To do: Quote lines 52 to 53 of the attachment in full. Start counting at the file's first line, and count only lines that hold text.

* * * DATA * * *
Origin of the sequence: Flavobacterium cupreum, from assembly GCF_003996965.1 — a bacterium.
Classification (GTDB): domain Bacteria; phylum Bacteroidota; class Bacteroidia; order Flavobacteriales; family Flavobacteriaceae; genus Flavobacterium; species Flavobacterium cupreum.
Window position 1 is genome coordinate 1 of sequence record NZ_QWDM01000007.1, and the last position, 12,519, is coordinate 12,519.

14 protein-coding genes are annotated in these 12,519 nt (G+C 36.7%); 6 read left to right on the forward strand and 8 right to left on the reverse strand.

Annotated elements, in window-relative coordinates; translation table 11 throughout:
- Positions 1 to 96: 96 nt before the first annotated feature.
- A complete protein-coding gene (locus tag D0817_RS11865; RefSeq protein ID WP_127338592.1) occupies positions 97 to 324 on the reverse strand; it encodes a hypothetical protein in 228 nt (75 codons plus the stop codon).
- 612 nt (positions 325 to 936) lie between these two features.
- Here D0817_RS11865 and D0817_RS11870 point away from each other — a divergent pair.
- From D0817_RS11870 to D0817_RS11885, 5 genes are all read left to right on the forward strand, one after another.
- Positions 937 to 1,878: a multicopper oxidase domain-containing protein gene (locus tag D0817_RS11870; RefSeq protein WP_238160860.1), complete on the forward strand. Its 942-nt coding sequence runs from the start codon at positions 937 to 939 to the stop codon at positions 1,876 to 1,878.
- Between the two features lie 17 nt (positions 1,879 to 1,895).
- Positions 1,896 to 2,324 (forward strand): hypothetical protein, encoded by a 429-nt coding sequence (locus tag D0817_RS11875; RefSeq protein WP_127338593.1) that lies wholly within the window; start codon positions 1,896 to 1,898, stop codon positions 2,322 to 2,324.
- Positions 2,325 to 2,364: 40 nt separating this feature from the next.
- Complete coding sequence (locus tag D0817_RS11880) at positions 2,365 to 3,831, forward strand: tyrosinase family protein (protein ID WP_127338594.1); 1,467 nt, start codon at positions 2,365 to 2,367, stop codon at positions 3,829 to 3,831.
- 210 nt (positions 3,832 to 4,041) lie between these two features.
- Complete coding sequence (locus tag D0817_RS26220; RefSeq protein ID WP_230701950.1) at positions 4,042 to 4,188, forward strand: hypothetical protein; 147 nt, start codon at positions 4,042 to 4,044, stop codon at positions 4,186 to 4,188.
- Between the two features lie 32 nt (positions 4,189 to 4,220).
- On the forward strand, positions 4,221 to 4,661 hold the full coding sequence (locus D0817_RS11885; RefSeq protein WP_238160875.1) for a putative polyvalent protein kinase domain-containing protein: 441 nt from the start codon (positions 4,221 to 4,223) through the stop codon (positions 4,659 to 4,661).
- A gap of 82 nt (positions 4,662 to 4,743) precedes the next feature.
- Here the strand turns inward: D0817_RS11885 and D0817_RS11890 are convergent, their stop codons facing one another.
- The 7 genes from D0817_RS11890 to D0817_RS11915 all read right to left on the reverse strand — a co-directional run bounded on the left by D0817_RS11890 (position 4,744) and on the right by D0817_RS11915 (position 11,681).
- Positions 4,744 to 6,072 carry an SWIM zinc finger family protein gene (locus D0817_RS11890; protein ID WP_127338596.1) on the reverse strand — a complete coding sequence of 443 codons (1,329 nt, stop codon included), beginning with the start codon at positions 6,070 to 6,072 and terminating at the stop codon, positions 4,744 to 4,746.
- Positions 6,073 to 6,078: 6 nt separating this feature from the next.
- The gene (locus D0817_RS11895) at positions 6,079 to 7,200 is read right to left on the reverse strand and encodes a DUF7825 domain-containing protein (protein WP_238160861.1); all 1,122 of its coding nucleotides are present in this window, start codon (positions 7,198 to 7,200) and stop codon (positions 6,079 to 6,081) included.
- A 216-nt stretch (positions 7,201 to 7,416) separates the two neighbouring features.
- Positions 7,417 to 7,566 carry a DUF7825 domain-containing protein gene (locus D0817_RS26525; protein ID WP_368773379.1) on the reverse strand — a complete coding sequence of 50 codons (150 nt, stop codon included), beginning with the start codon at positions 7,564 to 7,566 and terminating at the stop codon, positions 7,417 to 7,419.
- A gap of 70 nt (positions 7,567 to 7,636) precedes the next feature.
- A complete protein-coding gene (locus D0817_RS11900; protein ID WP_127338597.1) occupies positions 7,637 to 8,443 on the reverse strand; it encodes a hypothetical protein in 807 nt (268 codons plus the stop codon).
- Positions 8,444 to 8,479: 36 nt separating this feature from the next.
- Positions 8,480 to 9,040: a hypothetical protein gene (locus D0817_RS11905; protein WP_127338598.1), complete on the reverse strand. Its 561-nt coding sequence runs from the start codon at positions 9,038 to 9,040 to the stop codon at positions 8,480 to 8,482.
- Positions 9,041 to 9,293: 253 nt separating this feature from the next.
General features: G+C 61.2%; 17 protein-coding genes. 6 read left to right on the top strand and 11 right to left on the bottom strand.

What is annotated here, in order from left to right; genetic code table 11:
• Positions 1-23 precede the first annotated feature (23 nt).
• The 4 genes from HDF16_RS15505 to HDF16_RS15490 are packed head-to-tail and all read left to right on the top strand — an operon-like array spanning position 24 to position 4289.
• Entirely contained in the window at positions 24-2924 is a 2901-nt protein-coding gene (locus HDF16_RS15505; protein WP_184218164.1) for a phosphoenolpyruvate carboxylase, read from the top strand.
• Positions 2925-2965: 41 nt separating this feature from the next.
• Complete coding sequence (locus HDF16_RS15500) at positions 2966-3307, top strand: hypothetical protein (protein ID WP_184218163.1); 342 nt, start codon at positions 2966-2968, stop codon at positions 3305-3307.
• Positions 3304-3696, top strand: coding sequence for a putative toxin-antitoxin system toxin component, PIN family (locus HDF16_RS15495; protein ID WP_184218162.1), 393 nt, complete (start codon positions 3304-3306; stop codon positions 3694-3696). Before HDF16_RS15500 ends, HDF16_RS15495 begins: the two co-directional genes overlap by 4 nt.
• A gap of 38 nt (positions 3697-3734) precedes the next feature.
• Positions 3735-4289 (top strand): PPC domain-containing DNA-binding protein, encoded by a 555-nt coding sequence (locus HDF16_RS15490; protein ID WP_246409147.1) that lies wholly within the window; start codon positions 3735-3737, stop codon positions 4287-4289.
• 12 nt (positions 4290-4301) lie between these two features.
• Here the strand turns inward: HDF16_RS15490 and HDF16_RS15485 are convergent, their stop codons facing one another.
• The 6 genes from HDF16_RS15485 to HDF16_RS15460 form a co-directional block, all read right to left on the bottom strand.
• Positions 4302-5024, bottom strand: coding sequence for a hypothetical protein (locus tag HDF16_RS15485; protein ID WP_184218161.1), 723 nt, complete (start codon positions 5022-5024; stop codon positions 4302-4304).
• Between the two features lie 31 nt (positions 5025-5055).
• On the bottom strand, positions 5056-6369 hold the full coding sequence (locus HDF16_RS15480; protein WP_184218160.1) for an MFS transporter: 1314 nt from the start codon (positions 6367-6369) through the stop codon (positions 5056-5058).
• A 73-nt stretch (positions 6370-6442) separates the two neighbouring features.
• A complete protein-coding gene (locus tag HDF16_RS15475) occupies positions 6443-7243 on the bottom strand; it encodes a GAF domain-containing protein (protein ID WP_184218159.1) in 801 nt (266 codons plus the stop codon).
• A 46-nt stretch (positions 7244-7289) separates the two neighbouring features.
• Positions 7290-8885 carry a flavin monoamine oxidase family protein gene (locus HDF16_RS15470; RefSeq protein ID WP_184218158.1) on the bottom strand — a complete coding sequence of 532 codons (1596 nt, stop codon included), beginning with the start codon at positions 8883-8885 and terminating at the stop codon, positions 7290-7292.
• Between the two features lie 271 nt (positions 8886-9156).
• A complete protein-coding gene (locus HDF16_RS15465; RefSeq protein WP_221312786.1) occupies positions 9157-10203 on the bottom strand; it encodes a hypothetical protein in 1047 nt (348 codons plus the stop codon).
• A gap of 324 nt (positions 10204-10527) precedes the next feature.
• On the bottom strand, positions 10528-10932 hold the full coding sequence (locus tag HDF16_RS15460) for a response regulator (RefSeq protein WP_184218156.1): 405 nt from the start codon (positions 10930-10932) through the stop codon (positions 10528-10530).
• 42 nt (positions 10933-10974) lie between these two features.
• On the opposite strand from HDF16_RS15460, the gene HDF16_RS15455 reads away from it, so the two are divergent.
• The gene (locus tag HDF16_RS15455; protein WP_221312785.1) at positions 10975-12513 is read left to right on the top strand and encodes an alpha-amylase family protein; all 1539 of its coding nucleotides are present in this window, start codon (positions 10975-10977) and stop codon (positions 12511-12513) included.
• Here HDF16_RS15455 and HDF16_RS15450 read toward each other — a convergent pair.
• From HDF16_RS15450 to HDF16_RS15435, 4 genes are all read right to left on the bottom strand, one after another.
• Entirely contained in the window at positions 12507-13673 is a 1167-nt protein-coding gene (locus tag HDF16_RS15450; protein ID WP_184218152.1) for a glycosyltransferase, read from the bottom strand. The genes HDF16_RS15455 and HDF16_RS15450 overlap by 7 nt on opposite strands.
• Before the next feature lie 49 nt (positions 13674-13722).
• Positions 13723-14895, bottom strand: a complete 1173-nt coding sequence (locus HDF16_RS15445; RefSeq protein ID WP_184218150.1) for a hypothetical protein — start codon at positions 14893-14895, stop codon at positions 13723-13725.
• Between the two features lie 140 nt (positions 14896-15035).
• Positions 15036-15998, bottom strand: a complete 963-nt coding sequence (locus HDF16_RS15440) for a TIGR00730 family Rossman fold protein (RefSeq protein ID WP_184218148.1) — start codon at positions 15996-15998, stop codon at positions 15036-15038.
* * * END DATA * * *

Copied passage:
• Positions 7290-8885 carry a flavin monoamine oxidase family protein gene (locus HDF16_RS15470; RefSeq protein ID WP_184218158.1) on the bottom strand — a complete coding sequence of 532 codons (1596 nt, stop codon included), beginning with the start codon at positions 8883-8885 and terminating at the stop codon, positions 7290-7292.
• Between the two features lie 271 nt (positions 8886-9156).